haven’t had the opportunity Islamists have had.”
  The attitude the US should adopt towards Islamist movements is now at the
  centre of the debate over democratisation. When asked, American officials
  point to Iraq to say they have no problem with the outcome of democracy in the
  Middle East. “In practice, there are still a lot of questions and concerns
  about how the US should interact with Islamist movements - concerns because
  it’s not always clear which groups have unequivocally renounced violence,”
  says Tamara Cofman Wittes, research fellow at the Brookings Institution’s
  Saban Center for Middle East Policy.
  The first wake-up call for the US was the sweeping victory of a largely
  Islamist Shia alliance in the January elections in Iraq and the poor showing
  of more secular forces such as former prime minister Ayad Allawi’s coalition.
  For now, the new government, which owes its existence to the US invasion, is
  friendly towards the US and happy for American troops to remain in Iraq until
  local forces are sufficiently trained to take over security. But
  anti-Americanism is part of the platform of most other Islamists in the
region.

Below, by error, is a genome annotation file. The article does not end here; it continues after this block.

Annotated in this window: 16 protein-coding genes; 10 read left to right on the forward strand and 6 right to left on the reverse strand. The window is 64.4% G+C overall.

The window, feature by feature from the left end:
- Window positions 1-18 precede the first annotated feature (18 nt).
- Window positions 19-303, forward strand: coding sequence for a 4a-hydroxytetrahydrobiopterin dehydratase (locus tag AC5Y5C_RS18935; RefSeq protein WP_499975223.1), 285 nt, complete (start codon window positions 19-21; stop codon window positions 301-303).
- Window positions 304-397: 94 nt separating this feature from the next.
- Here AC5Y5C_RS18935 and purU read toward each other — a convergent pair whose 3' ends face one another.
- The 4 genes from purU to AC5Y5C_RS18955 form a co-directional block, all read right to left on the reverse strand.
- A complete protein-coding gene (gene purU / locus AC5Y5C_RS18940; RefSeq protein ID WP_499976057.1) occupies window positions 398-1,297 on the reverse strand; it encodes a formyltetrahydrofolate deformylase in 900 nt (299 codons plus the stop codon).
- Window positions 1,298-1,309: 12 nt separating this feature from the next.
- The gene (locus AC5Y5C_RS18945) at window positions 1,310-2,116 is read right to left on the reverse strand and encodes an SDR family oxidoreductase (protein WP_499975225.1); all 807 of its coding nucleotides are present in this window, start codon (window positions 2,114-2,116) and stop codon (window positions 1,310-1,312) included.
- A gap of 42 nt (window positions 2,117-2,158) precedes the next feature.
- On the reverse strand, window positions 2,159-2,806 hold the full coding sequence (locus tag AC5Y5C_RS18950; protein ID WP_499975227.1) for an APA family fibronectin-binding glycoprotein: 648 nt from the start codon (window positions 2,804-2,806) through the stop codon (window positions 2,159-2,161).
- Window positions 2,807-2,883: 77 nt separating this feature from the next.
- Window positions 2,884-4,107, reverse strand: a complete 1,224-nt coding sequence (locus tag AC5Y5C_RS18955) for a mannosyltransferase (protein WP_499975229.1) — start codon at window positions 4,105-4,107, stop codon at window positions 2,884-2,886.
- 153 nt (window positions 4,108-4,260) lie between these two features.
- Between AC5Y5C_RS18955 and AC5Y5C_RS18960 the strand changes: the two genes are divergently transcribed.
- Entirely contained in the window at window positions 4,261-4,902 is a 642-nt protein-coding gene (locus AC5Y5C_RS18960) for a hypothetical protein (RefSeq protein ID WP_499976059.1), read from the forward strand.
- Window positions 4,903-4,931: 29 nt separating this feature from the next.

In Kuwait, for example, a group of Islamists opposed to the presence of 30,000
  US troops has set up the Gulf’s first political party and is demanding
  government recognition.
  In Egypt, American pressures for political change encouraged Kifaya (Enough) -
  a collection of leftists, liberals and Islamists - to stage small but regular
  street protests. This movement, though lacking mass appeal, has put pressure
  on the banned but tolerated Muslim Brotherhood, the largest opposition group,
  to assert itself and more openly challenge the regime of President Hosni
  Mubarak. This month, the Brotherhood called for protests in 15 cities, and
  after clashes with police some 2,000 members were arrested.
  More alarming to the US is that more radical groups that it lists as terrorist
  organisations are participating more actively in the political process.
  Lebanon’s Hizbollah, the Shia movement that fought Israeli occupation of
  southern Lebanon, already participates in the Lebanese parliament and will
  take part in elections starting this month.
  The Palestinian Hamas has decided for the first time to field candidates in